Lasers in Medical Science

, Volume 35, Issue 2, pp 365–372 | Cite as

Prolonged post-stimulation response induced by 980-nm infrared neural stimulation in the rat primary motor cortex

  • Manqing Wang
  • Qingling Xia
  • Fei Peng
  • Bin Jiang
  • Lin Chen
  • Xiaoying Wu
  • Xiaolin Zheng
  • Xing Wang
  • Tian TianEmail author
  • Wensheng HouEmail author
Original Article


The post-stimulation response of neural activities plays an important role to evaluate the effectiveness and safety of neural modulation techniques. Previous studies have established the capability of infrared neural modulation (INM) on neural firing regulation in the central nervous system (CNS); however, the dynamic neural activity after the laser offset has not been well characterized yet. We applied 980-nm infrared diode laser light to irradiate the primary motor cortex of rats, and tungsten electrode was inserted to record the single-unit activity of neurons at the depth of 800–1000 μm (layer V of primary motor cortex). The neural activities were assessed through the change of neural firing rate and firing pattern pre- and post-stimulation with various radiant exposures. The results showed that the 980-nm laser could modulate the firing properties of neurons in the deep layer of the cortex. More neurons with post-stimulation response (78% vs. 83%) were observed at higher stimulation intensity (0.803 J/cm2 vs. 1.071 J/cm2, respectively). The change of firing rate also increased with radiant exposures increasing, and the response lasted up to 4.5 s at 1.071 J/cm2, which was significantly longer than the theoretical thermal relaxation time. Moreover, the increasing Fano factors indicated the irregularity firing pattern of post-stimulation response. Our results confirmed that neural activity maintained a prolonged post-stimulation response after INM, which may provide necessary measurable data for optimization of INM applications in CNS.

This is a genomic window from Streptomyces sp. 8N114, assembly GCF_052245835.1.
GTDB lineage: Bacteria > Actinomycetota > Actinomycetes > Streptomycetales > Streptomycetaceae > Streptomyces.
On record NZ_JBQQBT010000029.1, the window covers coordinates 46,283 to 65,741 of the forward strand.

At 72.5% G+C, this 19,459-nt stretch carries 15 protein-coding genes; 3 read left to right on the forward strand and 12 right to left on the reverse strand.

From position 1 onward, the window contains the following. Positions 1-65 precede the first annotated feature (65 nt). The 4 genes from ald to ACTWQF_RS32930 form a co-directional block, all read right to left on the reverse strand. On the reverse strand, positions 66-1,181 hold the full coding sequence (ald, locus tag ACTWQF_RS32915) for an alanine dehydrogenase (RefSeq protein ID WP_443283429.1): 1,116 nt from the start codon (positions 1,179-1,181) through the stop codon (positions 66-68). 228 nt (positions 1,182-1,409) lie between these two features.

Infrared neural stimulation Short-wavelength infrared Primary motor cortex Post-stimulation response 


Funding information

This work was supported by grants from the National Natural Science Foundation of China (No. 31771069, 31872751, 31271060), the Fundamental Research Funds for the Central Universities (No.106112016CDJZR238807), and the China Scholarship Council.

Compliance with ethical standards

Ethical approval

All procedures performed in the studies involving animals were in accordance with the ethical standards of the institution at which the protocol was approved.

Conflict of interest

The authors declare that they have no conflict of interest.


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Copyright information

© Springer-Verlag London Ltd., part of Springer Nature 2019

Authors and Affiliations

  • Manqing Wang
    • 1
  • Qingling Xia
    • 1
  • Fei Peng
    • 1
  • Bin Jiang
    • 1
  • Lin Chen
    • 1
    • 2
  • Xiaoying Wu
    • 1
    • 3
  • Xiaolin Zheng
    • 1
    • 2
  • Xing Wang
    • 1
    • 2
    • 3
  • Tian Tian
    • 1
    Email author
  • Wensheng Hou
    • 1
    • 2
    • 3
    Email author
  1. 1.Key Laboratory of Biorheological Science and Technology of Ministry of EducationChongqing UniversityChongqingChina
  2. 2.Chongqing Medical Electronics Engineering Technology Research CenterChongqing UniversityChongqing 400044China
  3. 3.Chongqing Collaborative Innovation Center for Brain ScienceChongqing UniversityChongqing 400044China

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